Six Axis Robot Having One Gripper
The robot as disclosed in U.S. Pat. No. 6,612,143 comprises two grippers, one of the grippers being mounted to a six-axis-robot arm and thus moveable in all six degrees of freedom. The other gripper is fixed to the base plate of the robot. The gripping tools preferably incorporate force sensors which are used to determine overbends needed to get the desired final shape of the archwire. The manufacturing process uses straight pieces of wire and step by step applies bends and/or twists to the wire, thus forming an archwire. The process as described in the '143 patent requires the calculation of the consumed wire length for a bend. In column 16 line 64 ff. it is described how such a calculation can be performed. Also,
The term “bend” as used in this specification and the claims can mean a pure bend, a pure twist or a combination of both. This is in line with the general usage of the term “bend” in orthodontics. A pure twist is referred to as a “3rd order bend” by orthodontists.
Patent '143 describes in great detail the usage of force sensors in order to determine the required overbending of the wire. From the specification it becomes obvious that the proposed process is not very fault tolerant. It can easily be imagined that various influences like longitudinal forces as described above or the mechanical flexibility of an off-the-shelf six-axis-robot will be highly disturbing and may even corrupt proper function.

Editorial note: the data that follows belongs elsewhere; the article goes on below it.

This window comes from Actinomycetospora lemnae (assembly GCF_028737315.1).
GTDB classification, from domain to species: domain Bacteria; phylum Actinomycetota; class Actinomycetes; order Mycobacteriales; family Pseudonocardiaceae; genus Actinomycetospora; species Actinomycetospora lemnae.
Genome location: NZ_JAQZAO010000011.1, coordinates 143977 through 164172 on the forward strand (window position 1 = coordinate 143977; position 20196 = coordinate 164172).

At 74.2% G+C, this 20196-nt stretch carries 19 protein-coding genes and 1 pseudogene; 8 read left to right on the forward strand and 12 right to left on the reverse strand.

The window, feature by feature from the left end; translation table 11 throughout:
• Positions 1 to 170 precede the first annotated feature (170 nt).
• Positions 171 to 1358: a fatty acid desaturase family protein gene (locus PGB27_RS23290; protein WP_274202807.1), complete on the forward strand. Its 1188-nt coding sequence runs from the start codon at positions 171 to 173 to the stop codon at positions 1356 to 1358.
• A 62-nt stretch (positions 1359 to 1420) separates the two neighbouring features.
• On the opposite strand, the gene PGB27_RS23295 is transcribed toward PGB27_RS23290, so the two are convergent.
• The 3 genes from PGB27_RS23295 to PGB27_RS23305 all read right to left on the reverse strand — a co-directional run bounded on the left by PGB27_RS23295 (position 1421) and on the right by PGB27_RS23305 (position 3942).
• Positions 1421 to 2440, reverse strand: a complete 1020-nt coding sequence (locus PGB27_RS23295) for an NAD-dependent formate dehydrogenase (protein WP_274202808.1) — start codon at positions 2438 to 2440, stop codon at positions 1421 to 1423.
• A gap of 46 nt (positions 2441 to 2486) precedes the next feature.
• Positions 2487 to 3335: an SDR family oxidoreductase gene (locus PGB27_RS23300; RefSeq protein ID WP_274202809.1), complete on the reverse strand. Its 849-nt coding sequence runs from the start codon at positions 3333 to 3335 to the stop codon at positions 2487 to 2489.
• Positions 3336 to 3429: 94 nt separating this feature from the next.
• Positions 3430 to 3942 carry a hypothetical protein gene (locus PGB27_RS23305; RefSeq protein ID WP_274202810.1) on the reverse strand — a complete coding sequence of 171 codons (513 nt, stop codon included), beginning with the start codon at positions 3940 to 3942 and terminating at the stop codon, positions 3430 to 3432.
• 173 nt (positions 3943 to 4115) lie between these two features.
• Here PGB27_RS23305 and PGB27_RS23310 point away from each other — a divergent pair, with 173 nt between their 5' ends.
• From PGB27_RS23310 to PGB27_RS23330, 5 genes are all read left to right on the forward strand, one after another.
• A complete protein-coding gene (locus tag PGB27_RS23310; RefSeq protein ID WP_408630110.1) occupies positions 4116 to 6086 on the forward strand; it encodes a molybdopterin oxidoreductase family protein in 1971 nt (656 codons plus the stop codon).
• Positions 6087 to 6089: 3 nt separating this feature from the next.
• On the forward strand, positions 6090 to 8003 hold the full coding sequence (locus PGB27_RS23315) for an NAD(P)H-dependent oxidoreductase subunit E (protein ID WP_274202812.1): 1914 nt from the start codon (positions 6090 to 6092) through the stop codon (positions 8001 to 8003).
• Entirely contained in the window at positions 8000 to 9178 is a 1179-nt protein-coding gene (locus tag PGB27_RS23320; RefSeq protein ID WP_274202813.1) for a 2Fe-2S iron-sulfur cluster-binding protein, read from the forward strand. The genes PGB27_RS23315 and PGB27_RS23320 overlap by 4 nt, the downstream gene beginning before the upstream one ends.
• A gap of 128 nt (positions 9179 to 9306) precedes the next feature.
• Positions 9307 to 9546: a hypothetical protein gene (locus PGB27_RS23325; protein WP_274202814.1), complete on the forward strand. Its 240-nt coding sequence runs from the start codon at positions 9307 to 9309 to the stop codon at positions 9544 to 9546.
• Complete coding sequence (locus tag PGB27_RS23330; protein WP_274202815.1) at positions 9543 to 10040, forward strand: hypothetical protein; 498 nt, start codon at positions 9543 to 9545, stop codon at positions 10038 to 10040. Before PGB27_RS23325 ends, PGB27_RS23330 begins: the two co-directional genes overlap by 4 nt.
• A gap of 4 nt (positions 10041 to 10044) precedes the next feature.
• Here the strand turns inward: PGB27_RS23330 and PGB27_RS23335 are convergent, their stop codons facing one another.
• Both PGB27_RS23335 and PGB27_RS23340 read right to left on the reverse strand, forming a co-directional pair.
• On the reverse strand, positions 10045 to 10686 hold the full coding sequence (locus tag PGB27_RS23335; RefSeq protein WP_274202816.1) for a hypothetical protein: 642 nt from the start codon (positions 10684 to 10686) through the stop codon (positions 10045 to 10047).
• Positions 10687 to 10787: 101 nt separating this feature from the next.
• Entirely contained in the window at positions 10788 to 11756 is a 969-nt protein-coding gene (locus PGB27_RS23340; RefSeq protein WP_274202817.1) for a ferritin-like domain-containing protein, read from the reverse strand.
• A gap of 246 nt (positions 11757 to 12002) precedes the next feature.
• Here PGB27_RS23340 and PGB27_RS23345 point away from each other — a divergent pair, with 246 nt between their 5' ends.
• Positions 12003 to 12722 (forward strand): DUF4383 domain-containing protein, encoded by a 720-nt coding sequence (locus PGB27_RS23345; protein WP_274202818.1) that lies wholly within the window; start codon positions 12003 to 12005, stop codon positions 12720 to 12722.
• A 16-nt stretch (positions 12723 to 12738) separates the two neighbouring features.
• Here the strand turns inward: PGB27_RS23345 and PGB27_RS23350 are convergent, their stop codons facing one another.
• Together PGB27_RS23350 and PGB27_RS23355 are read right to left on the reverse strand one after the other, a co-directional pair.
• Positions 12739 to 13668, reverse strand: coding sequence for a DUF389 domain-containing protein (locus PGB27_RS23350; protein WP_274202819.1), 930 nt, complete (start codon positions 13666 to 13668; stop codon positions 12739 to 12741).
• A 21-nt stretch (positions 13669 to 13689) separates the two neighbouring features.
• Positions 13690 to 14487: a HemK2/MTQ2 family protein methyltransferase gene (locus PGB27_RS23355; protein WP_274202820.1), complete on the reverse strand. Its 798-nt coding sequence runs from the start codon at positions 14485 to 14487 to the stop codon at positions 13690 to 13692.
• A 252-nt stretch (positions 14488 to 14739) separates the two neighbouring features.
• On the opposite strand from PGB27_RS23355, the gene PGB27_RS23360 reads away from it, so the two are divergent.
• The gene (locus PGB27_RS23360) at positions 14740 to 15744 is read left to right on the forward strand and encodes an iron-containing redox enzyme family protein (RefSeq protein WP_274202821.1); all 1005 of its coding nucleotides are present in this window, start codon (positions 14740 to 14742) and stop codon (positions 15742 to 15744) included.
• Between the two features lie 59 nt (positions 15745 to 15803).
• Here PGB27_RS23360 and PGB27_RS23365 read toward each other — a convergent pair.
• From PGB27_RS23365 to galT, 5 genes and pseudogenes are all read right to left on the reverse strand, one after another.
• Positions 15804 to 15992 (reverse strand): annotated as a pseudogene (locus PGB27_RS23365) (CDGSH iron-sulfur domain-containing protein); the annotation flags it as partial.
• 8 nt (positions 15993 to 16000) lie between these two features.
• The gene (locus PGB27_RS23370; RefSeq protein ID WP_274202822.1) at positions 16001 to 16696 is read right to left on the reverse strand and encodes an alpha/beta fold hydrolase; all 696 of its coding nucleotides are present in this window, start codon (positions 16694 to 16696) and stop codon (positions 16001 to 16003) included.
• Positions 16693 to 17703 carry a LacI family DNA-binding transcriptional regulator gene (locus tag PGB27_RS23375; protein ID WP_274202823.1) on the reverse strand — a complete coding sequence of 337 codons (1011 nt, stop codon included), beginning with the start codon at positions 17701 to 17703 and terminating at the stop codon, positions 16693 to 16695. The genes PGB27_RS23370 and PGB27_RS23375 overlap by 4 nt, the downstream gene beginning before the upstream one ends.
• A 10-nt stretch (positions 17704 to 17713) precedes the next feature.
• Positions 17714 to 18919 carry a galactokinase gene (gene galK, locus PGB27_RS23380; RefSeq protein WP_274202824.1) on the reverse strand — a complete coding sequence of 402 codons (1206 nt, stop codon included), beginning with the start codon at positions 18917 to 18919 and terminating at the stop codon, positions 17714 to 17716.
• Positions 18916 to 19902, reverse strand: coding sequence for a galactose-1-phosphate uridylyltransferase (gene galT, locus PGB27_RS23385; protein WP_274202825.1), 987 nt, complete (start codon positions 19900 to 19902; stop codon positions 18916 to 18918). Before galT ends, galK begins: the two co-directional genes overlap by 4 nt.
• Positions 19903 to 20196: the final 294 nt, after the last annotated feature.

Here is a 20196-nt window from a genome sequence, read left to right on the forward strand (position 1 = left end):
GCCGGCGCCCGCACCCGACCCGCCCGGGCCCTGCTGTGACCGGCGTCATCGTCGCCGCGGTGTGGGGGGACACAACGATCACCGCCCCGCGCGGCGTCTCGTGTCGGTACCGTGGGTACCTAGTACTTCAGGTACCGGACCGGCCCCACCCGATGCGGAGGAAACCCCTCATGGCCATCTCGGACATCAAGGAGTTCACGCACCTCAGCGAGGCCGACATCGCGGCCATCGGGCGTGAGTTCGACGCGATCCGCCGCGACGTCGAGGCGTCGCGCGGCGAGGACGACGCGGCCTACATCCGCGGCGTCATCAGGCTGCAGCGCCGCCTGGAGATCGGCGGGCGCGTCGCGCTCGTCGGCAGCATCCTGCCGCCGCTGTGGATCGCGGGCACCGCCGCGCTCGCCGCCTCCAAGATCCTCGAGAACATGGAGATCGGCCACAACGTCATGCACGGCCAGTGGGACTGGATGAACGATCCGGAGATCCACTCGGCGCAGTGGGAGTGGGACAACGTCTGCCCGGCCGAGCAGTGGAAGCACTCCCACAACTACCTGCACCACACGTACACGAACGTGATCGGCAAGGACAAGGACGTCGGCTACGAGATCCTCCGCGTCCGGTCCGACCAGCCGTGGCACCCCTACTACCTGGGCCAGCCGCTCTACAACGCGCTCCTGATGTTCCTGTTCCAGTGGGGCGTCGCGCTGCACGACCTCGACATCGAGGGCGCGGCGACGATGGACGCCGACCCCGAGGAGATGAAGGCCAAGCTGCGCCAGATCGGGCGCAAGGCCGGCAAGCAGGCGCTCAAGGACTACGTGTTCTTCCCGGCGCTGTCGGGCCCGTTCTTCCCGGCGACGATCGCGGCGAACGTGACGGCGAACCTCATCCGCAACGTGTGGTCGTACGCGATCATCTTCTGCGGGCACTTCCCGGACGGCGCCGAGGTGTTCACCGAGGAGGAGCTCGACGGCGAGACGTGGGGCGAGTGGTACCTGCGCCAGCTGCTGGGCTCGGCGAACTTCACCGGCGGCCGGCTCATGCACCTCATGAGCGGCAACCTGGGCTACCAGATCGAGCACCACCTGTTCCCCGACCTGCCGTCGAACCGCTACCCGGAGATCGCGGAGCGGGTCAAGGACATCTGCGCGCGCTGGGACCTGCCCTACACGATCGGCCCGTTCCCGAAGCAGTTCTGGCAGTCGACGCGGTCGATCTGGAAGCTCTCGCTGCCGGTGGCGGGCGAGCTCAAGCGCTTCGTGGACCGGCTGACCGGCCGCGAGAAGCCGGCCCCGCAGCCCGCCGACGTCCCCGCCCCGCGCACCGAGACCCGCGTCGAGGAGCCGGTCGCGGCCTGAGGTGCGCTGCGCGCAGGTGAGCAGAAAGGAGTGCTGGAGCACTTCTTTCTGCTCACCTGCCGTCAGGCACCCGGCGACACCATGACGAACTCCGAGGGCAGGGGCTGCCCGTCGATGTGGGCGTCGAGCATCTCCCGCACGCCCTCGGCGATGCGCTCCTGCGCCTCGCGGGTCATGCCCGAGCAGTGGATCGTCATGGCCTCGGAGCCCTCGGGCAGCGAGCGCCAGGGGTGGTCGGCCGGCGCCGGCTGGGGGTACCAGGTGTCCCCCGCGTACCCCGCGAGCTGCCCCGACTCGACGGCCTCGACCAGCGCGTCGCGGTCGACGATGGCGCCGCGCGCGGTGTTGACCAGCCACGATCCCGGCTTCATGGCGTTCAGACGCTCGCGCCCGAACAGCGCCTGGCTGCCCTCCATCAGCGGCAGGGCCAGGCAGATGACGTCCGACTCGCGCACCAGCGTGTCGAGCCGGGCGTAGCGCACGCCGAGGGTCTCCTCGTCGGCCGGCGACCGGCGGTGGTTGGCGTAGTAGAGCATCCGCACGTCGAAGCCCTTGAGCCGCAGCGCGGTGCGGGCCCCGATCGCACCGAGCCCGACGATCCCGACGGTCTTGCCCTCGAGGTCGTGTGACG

The calculated length consumed for a bend reflects the distance between the two grippers before the bending process starts, in other words while the wire is still straight.
An exact calculation of the straight wire length consumed for a bend has not yet been introduced. The reason is that if a significant amount of bending forces is applied to a wire, not only bending but also shearing deformations will occur, and accordingly the cross section of the wire will change. Only slightest changes in the cross section can have a great effect on the exact location of the neutral axis. The neutral axis is the zone where no tensile forces and no compression forces are active. Theoretically, the length of the neutral axis as a first approximation is equal to the consumed wire length. However, all calculations and approximations do typically not exactly reflect the true outcome, and toolmakers will always run a couple of tests with the nominal material before they start designing a tool.
The disadvantage of performing a calculation is that due to the longitudinal stiffness of a wire, even a slight miscalculation of the consumed wire length leads to significant longitudinal forces. For instance, if the required wire length for a bend would be 3 mm, and the calculation produces a result of 2.9 mm, an error of 0.1 mm would result. The longitudinal force within a wire portion of stainless steel having a length of 3 mm and a cross section of 0.017″×0.025″ resulting from compression or elongation of 0.1 mm will be approx. 1700N. This exceeds by far the forces that are active in order to bend the wire. The true forces may be lower because the wire will not actually be compressed but bulge, and the mechanical structures of the bending robot will also have certain flexibility. It is obvious, however, that the bending process itself and all force measurements will be significantly superimposed and disturbed by the longitudinal forces.